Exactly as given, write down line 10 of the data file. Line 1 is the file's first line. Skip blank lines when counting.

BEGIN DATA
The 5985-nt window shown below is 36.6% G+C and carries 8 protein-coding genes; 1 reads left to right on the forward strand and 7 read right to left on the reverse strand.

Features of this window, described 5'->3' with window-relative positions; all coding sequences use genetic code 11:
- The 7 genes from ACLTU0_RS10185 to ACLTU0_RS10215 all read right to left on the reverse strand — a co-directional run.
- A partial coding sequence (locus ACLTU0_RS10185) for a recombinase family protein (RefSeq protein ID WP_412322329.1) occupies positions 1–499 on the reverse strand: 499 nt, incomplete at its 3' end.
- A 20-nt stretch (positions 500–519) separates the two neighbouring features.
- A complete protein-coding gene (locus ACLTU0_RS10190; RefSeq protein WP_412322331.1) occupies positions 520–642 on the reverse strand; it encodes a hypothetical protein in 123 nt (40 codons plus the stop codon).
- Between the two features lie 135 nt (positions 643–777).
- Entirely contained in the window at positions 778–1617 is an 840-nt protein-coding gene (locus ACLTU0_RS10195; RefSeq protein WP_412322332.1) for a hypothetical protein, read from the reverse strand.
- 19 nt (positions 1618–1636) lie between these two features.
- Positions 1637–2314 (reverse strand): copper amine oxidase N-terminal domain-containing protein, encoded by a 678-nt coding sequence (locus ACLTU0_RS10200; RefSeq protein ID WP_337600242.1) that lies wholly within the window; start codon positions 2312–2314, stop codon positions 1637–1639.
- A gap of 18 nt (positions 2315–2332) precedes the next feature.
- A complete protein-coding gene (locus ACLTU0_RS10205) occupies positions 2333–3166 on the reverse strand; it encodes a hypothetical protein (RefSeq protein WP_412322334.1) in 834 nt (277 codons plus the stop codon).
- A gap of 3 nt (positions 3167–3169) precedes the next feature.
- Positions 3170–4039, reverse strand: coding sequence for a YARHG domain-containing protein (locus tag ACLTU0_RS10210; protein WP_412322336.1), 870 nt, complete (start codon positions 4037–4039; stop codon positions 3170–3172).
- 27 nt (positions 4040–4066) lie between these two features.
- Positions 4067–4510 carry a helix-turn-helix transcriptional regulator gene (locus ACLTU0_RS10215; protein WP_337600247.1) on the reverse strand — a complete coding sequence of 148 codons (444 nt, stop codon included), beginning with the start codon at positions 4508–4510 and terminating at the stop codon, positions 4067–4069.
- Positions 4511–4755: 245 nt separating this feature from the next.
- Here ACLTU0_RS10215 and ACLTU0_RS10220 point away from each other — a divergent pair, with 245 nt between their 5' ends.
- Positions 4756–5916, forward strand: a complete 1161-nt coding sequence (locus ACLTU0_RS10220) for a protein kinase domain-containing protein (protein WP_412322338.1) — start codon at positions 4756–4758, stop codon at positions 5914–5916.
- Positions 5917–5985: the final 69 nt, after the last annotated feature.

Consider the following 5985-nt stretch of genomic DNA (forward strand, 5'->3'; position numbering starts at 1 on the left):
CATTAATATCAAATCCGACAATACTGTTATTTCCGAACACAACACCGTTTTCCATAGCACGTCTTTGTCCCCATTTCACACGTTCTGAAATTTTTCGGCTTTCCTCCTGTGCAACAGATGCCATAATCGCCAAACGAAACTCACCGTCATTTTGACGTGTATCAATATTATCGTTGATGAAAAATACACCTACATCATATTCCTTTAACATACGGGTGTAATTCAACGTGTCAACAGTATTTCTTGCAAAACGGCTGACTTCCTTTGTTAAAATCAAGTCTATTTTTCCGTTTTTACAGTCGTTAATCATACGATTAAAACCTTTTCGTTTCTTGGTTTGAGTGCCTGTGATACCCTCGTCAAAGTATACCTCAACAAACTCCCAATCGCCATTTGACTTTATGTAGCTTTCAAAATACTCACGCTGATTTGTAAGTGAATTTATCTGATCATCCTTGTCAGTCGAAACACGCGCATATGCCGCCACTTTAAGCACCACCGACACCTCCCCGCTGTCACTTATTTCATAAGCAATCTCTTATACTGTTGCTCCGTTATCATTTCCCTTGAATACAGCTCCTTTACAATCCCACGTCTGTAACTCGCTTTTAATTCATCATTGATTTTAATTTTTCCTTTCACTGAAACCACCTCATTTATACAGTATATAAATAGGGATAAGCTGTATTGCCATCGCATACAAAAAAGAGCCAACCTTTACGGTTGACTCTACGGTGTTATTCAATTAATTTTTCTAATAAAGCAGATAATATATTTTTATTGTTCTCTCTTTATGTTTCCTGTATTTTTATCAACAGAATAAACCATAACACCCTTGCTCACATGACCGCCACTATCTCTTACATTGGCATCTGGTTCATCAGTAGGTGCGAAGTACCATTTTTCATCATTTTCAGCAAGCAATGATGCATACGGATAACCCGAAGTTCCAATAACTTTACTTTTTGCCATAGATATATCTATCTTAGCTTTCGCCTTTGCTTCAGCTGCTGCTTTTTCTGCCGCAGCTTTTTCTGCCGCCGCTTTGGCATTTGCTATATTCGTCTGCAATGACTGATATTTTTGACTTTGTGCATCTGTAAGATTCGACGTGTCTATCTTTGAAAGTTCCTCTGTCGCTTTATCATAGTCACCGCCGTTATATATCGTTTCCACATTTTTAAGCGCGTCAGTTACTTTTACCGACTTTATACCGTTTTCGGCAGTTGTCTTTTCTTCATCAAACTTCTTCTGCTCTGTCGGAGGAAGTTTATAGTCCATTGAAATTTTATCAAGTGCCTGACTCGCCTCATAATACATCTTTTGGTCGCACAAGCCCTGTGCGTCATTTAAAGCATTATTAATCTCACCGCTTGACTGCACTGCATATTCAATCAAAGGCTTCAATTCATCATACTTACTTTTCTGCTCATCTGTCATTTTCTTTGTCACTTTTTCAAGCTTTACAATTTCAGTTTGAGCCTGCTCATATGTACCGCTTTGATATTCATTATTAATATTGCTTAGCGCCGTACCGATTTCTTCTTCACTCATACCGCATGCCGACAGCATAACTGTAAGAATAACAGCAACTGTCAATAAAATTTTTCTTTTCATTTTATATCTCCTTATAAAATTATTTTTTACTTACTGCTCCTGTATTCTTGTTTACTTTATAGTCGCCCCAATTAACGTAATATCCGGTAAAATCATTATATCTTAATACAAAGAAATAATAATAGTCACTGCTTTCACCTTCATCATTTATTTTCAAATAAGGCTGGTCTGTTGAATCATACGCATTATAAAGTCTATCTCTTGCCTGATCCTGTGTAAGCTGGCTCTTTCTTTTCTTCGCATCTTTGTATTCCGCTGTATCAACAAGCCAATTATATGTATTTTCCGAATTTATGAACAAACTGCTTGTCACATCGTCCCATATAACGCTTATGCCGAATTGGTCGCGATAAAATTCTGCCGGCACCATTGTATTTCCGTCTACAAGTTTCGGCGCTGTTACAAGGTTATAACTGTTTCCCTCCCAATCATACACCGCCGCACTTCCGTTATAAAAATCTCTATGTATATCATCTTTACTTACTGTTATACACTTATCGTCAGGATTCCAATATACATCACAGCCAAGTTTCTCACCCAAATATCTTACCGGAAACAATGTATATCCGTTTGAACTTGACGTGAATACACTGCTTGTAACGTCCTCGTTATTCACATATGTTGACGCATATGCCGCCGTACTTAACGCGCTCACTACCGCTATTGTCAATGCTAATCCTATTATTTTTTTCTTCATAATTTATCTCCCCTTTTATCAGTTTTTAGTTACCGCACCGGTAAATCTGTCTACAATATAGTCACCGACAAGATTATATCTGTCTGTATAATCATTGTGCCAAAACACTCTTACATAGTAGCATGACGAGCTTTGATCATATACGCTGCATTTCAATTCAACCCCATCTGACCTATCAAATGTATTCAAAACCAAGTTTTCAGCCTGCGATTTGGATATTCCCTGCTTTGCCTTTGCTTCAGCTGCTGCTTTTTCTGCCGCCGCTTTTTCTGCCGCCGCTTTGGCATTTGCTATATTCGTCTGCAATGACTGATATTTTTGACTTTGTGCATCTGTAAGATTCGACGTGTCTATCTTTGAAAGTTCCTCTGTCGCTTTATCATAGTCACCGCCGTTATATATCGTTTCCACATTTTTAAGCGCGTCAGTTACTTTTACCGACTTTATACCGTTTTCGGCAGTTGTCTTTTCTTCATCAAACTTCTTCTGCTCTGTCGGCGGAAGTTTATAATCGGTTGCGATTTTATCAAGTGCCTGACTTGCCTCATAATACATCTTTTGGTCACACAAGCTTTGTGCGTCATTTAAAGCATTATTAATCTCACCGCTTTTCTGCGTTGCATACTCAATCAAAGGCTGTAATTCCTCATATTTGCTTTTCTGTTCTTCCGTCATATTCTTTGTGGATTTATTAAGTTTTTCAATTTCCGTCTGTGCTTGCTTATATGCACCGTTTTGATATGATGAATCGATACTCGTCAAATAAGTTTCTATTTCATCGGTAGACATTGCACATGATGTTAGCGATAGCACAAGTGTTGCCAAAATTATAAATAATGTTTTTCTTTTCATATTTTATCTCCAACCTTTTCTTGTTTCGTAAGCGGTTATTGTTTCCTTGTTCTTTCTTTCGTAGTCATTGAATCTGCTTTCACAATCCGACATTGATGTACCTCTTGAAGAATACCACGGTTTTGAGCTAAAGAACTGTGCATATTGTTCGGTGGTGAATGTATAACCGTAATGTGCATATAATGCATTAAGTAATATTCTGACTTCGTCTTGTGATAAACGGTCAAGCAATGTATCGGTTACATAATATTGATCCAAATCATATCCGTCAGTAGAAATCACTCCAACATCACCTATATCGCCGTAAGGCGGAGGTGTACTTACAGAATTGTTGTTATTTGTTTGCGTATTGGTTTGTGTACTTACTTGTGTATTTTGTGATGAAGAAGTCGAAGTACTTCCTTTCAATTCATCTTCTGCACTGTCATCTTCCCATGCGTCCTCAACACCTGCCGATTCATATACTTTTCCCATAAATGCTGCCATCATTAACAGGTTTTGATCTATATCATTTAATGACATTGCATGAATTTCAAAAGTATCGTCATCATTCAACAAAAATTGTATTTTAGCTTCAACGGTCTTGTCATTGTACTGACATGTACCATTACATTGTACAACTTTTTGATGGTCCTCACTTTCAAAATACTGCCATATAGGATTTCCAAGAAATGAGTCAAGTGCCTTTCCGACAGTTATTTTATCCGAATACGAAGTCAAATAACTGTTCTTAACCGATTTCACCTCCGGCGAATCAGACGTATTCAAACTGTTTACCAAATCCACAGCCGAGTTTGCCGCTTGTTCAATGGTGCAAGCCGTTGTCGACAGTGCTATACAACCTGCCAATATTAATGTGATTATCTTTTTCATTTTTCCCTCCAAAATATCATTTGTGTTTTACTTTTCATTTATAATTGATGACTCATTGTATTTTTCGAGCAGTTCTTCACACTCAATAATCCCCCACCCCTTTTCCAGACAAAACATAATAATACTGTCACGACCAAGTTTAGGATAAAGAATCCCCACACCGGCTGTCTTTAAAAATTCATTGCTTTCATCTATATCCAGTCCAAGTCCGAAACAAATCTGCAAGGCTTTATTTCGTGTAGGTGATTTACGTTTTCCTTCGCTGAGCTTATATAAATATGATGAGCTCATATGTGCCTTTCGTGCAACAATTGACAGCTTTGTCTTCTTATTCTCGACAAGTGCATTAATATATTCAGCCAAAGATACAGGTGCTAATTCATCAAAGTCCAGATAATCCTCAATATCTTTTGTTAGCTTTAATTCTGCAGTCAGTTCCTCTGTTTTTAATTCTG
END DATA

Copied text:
- Positions 1637–2314 (reverse strand): copper amine oxidase N-terminal domain-containing protein, encoded by a 678-nt coding sequence (locus ACLTU0_RS10200; RefSeq protein ID WP_337600242.1) that lies wholly within the window; start codon positions 2312–2314, stop codon positions 1637–1639.